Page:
So during the exercise I created three animation states, door idle, door opening and door closing. The arrow flow in the diagram are your transitions, for example door idle is your default state of the door, closed in its frame with no animation. Idle can only realistically transition to door open, transitioning to door close would require the door to be open first. Oh I should also mention that the timings of the door will all be dependent on your key frames like any animation.
Once we have setup code, an object/button in the scene will allow us to move through these transitions with ease. Even if the door is only half open and we click to transition, Unity will automatically figure out how to smoothly close the door without jumping to the beginning of the door close animation. Absolutely genius stuff and would have saved me days of headaches back in November.
However I should note setting up the transitions is not the end of the story, if you play the scene the door will loop forever even if the code was in place. First we need to untick the Has Exit Time radio button and add a trigger condition to every transition, in this instance it was named toggle.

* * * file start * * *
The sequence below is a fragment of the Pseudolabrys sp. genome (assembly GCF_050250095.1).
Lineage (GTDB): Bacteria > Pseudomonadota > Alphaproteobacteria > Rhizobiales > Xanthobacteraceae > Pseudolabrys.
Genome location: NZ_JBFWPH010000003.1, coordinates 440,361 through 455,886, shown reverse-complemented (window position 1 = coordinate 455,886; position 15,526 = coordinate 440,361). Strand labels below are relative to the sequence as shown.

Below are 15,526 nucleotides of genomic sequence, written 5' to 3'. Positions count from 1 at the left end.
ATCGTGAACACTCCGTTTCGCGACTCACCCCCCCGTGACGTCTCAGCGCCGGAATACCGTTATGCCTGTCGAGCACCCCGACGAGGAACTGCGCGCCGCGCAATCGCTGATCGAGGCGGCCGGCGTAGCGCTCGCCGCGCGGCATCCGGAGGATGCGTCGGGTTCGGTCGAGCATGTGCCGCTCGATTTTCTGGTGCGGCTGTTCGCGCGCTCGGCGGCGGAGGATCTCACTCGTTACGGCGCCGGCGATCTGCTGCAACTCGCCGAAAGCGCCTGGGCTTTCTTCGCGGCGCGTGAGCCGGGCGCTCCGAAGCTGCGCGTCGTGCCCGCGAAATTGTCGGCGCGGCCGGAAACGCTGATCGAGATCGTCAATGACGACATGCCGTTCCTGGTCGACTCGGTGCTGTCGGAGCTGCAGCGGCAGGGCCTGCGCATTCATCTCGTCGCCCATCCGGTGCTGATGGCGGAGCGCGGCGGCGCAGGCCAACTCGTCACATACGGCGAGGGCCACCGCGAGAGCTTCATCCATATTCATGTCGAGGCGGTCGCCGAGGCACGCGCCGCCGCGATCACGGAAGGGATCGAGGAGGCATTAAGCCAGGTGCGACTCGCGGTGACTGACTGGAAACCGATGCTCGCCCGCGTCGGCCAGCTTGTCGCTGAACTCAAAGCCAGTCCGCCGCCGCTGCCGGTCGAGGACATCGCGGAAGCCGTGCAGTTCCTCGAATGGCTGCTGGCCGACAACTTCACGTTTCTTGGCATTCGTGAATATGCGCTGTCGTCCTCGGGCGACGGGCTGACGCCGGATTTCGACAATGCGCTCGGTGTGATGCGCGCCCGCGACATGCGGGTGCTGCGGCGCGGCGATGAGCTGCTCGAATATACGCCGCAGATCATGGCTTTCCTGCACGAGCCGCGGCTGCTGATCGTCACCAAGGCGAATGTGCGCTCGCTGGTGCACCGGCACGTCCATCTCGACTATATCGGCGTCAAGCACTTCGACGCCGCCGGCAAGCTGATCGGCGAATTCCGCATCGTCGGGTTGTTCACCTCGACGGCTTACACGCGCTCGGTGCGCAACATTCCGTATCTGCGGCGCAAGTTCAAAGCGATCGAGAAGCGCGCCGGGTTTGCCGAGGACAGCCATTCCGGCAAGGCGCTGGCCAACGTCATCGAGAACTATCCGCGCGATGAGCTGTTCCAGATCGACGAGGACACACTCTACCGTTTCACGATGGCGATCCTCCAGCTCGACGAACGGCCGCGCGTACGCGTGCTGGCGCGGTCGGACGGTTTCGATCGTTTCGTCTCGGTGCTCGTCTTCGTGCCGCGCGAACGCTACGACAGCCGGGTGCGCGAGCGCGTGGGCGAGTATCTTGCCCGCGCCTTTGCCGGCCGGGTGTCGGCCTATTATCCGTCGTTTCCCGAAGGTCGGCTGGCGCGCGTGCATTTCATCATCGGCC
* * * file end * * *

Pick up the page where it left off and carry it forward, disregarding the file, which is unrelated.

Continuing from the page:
Within the inspector properties for each individual animation cycle the radio button for ‘Loop Time’ also had to be disabled.
Add this wonderfully simple bit of code to an object in the scene, replace the triggerName in the inspector with ‘Toggle’ and magically a working door happens with almost no scripting. We could have set the triggerName in stone but its nice to be able to re-use the script elsewhere.
This week took a different turn in Programming, beginning with a simple concept that would help us review correct syntax and then an exercise to keep us busy over the week involving an arena of bouncing balls (more on this later).
Our simple task was to create a small script that may be useful as a portfolio entry, it would rotate and show off 3D models. The suggestions given to us were:
Rotate around the Y axis each frame.
Use a variable for the rotation speed.
Change rotation direction when clicked.
Rotate in X axis if space is being held.
Scale up and down with arrow keys.
Bob up and down with a sine wave.
Along with these suggestions the only bit of base code provided was: